Supreme Court condones 'pay to play' politics as government as usual
© Getty Images

In yet another example of absentee ethics within Supreme Court politics, several Justices last week essentially condoned pay-to-play politics, giving the OK to rich donors buying time, resources, and special treatment from government officials. 

This most recent instance is an appeal of a lower court’s conviction of Gov. Bob McDonnell and his wife on multiple counts of extortion and honest-services fraud -- the couple accepted $140,000 in gifts and loans from dietary supplement-maker Star Scientific in exchange for product promotion (including handing out samples to staffers) and government-granted research on the supplement’s efficacy.

ADVERTISEMENT

The trial court had no problem convicting the governor under the Hobbs Act, which criminalizes government officials who receive payments or bribes in exchange for official acts. The Federal Appellate Court upheld the conviction but several Supreme Court Justices scoffed at the implication that this was anything but politics as usual.

Justice Stephen Breyer noted that the governor’s behavior, which included accepting a Rolex and a $20,000 shopping spree, is so “common” that to uphold the conviction would give the Justice Department too much power to police the behavior of government officials. Chief Justice John Roberts went so far as to say that upholding the case would “cripple the ability of elected officials to fulfill their role in our representative democracy.” 

If only it were more shocking to see the Supreme Court interpret bribes as a fundamental part of a representative democracy.  But we must remember that this is the same team of corporate cheerleaders who brought us Citizen’s United in 2010, which found that “ingratiation and access” of government officials was not a form of corruption. This is the same Court that blithely overlooked the many luxury excursions taken by the late Justice Antonin Scalia’s, bought and paid for by a businessman who had recently won a favorable ruling from the Court.

This is the same Court that -- despite trying the nation’s most influential cases -- has made itself uniquely exempt from even the most basic code of conduct. While every other federal judge is held accountable to the Code of Conduct for United States Judges, the Supreme Court Justices are under no obligation to adhere to any ethical code, nor are they required to explain or justify any potential conflicts of interest they have when trying cases.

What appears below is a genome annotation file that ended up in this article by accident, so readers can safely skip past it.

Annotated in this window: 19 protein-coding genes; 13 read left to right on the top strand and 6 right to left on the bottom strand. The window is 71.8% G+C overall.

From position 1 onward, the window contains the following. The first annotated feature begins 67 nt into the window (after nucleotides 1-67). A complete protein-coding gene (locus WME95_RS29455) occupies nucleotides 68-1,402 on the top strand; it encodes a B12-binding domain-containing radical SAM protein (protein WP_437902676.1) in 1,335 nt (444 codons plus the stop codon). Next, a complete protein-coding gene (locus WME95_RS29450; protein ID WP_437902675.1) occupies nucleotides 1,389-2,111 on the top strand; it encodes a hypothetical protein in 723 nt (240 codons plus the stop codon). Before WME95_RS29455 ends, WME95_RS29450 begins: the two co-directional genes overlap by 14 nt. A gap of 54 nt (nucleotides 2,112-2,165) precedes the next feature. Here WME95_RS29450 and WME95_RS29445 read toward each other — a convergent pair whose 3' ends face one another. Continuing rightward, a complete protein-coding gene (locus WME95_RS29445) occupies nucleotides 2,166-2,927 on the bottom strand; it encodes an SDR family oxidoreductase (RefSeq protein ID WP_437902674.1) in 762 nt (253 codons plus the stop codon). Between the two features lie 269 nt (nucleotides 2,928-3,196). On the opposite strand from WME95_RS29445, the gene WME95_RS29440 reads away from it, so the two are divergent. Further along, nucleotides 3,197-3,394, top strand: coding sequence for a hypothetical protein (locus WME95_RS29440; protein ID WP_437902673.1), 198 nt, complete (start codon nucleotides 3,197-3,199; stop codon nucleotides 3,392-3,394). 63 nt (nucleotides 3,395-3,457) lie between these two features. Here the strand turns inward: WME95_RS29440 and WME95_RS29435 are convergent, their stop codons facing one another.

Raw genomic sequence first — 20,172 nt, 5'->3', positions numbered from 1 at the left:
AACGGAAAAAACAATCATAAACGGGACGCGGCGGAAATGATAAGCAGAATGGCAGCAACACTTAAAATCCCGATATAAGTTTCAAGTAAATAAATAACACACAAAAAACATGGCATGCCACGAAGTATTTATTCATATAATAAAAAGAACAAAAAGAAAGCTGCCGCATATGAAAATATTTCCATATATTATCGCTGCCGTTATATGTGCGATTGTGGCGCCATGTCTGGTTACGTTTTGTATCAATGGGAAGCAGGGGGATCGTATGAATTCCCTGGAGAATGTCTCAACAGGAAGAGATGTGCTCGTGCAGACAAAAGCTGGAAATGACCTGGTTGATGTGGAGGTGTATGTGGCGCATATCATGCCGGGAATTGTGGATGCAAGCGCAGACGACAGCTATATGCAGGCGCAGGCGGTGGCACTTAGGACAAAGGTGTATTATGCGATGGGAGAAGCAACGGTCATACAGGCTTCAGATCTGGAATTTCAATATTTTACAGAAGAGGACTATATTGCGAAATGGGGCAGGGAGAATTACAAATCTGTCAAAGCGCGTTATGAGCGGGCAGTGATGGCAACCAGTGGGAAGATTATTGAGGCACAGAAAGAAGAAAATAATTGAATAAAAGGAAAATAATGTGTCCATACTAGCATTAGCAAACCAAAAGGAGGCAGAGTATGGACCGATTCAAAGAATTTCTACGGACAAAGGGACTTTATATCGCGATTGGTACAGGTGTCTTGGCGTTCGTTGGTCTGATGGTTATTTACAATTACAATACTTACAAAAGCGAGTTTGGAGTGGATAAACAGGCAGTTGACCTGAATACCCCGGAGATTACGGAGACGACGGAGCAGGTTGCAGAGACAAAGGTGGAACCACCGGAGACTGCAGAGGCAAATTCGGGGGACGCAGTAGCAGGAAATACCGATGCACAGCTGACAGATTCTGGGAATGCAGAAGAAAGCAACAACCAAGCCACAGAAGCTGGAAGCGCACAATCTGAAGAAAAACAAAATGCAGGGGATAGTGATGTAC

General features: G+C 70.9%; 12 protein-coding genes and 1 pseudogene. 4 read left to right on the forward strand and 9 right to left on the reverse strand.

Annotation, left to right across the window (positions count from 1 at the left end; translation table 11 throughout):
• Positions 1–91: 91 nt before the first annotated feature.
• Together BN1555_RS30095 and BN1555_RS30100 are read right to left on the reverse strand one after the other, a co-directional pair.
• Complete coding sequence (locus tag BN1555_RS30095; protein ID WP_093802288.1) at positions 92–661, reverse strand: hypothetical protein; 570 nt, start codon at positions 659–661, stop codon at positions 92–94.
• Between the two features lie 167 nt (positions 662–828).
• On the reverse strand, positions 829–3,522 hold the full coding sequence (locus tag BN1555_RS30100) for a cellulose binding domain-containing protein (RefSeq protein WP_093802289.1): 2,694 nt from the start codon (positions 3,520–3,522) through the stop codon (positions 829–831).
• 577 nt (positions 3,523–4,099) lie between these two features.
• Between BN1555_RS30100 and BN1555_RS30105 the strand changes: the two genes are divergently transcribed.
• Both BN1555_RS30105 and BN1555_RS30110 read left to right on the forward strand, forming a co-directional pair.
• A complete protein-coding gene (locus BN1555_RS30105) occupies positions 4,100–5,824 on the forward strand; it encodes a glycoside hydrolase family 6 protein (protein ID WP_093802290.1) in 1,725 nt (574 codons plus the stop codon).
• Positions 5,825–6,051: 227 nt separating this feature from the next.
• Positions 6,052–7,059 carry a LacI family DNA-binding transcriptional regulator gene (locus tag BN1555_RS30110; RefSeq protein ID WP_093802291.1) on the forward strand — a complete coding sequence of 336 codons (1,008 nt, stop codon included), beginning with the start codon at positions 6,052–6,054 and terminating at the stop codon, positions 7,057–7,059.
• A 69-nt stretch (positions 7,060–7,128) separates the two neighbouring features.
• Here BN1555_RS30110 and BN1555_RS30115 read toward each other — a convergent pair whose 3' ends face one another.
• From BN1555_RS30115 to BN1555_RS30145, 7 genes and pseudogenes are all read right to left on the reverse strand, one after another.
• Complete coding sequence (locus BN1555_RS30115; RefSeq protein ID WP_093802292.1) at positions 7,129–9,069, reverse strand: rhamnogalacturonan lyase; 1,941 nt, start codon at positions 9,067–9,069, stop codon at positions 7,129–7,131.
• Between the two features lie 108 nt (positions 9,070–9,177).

Take Justice Breyer, who finds directing government research grants to prop up the business of a friend who gave him expensive presents, as Gov. McDonnell did, justifiably “common”. When Breyer was a cub judge on the First Circuit, he avowed that he would automatically recuse himself from any future case challenging the legality of sentencing guidelines he helped write. When push came to shove, however, he failed to recuse himself when just such a case came before the Supreme Court in 2005 when he was a Justice of the Court.

Failure to recuse in cases of clear conflict of interest have been commonplace in the Supreme Court for decades, as have the kind of all-expenses-paid vacations bankrolled by business interests that Scalia (and Gov. McDonnell) enjoyed. These apparent of conflicts of interest might raise eyebrows and even legal challenges, but at the end of the day the Justices are in charge of creating their own ethical checks.

So it’s unfortunately predictable that the current Supreme Court crew would sympathize with government officials just trying to “enjoy the perks” of their station, principles of good conduct and good governance be damned.

Regardless of where the Court lands on Gov. McDonnell’s case -- though it seems overwhelmingly likely to overturn the conviction -- the message sent by these early statements is a clear one: According to the Supreme Court, having your back scratched by corporate interests is a welcome part of the political process. And thanks to the Court’s lack of accountability, there’s virtually no way for anyone to challenge that view. 

Unless we go the source and implement measures of accountability in the Supreme Court. Advocates in the legal and government fields have been calling for this reform for decades, and twice congressional representatives have tried to pass The Supreme Court Ethics Act. Most recently, I filed an administrative petition to Chief Justice Roberts in March, calling on the Supreme Court to adopt the Code of Conduct for U.S. Judges, as well as create a committee to review and act on complaints to conflicts of interest, and commit to disclosing recusals and refusals to recuse publicly.

With a public approval of the Supreme Court at historic low of 43%, I’m clearly not the only one who feels the Supremes cannot be trusted to police themselves. It’s time we see some order -- and accountability -- in the court.


Harry Snyder is a consumer advocate and lecturer at the University of California, Berkeley, School of Public Health. He is the former director for the West Coast regional office of Consumers Union and former member of the California Commission on Corporate Governance.